The coronavirus pandemic has hammered sports media, with some newspapers like the Washington Post cutting their sports sections in half and others like the Denver Post suspending them.
But one of the bright spots in the otherwise grim sports media landscape has been Tom Brady.
Brady’s move to the Tampa Bay Buccaneers after 20 years with the New England Patriots has driven the news cycle at a time when sports media desperately needed storylines.
The 42-year old Brady’s signing with the Buccaneers has also rejuvenated interest in a 7-9 team that’s missed the NFL playoffs 12 straight seasons. That’s driving readers and listeners to local papers such as the Tampa Bay Times and sports radio stations like 95.3 WDAE, as well as to national sports networks such as ESPN.
“I call it the ‘Brady Bump,’” says Carolyn Fox, senior deputy editor of Tampa Bay Times. “The fact that Tom Brady is coming to the Buccaneers really drove a ton of stories we weren’t necessarily expecting – which makes us a bit of an outlier versus other markets.”
Despite a paywall, tampabay.com is now averaging over 1 million page views daily, according to Fox. That’s roughly double what it was drawing before Brady and coronavirus coverage.
Fox said she doesn’t have current numbers for print subscriptions, but interest in the six-time Super Bowl champion helped boost tampabay.com to over 15,000 digital subscribers for the first time, she said.
Like some other newspapers, some Tampa Bay Times staffers have been shifted somewhat off the sports desk to cover coronavirus-related stories. For example, Fox said Lightning beat reporter Diana Nearhos has been helping out on virus news while continuing to cover her team and league. The sports section, meanwhile, has been moved inside the “A” section covering local/national news.
But headcount for the 11-person Sports staff remains unchanged. With Brady coming to town, it’s likely to stay that way, according to Fox. Readers are interested in all things Buccaneers, including the rollout of new uniforms later this year.
“We thought we’d struggle to have enough sports content, but we have not had that problem. Brady’s part of it. NFL free agency is part of it. There’s just been a lot of sports news, even if it’s not live coverage,” she said.
The three-time NFL MVP, who signed a two-year $50 million deal with the Buccaneers, will be playing in a growing market on Florida’s Gulf Coast that ranks as the 12th-biggest designated market area (DMA) in the U.S. with 4.4 million residents.
The fan frenzy over the four-time Super Bowl MVP is also driving listeners to WDAE, the market’s top sports talk radio station.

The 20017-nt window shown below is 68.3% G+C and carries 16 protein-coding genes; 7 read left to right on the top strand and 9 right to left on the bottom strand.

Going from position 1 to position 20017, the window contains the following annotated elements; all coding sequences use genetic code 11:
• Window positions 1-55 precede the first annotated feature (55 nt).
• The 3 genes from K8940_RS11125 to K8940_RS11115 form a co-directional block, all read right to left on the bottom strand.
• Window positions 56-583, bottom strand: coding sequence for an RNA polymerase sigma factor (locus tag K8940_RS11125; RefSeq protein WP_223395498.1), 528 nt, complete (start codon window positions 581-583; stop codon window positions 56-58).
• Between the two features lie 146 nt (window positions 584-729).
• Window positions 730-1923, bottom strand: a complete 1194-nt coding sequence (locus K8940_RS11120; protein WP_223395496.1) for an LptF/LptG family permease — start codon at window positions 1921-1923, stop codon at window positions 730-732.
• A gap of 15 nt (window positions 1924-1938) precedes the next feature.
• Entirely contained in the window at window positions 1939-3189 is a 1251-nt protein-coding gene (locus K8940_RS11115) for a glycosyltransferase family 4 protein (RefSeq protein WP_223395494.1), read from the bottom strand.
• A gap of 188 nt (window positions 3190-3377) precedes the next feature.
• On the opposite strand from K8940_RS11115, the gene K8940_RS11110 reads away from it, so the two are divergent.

“It’s been a good thing for our show. Bucs fans are very excited Brady will be the quarterback this coming season,” said Pat Donovan, co-host of the “Pat and Aaron” program.
Donovan’s not sure about advertising impact yet. But Brady’s been big business for the Buccaneers, he noted.
Demand for 2020 tickets on Ticketmaster exploded within minutes of the news of Brady’s signing. At one point, the queue to buy game tickets on Ticketmaster was thousands of fans long.
That’s fueling hope Brady will help the Buccaneers sell-out Raymond James Stadium. The Buccaneers ranked 30th in home attendance last season, ahead of only the Cincinnati Bengals and Los Angeles Rams. With an average crowd of 51,898, the team filled only 79.1% of capacity at Raymond James. The team declined to comment for this story.
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If things get back to anywhere near normal by football season, Donovan predicts a Brady “boon” in listeners and advertisers.
“Tom Brady is absolutely going to bring a lot of attention, both locally and nationally, to this football team. I don’t think we’re noticing it from an advertising aspect. But we certainly are in our interaction with callers. For the most part, they don’t have a whole lot else to talk about because we’ve got no sports happening at all,” Donovan said.
The local media in Tampa Bay aren’t the only outlets getting help from the Brady bump. With no live sports to cover, ESPN has heavily covered his soap opera-like free agency.
Besides non-stop Brady coverage on “Get Up,” “First Take,” “NFL Live,” and “SportsCenter,” ESPN also presented a seven-hour marathon of Brady’s championship performances on March 22. There’s also a “Best of Tom Brady” compilation on the ESPN+ streaming service.
“NFL free agency has been a godsend for ESPN,” said Julie Stewart-Binks of fubo Sports Network. “They already have some of the best insiders and reporters in the game, so they’ve rightfully taken center stage. Tom Brady going to the Bucs, is one of the few topics in sports that didn’t also have a shadow of, ‘but how does Covid-19 affect it?’ It helps us look ahead to the future when, hopefully, our lives are different.”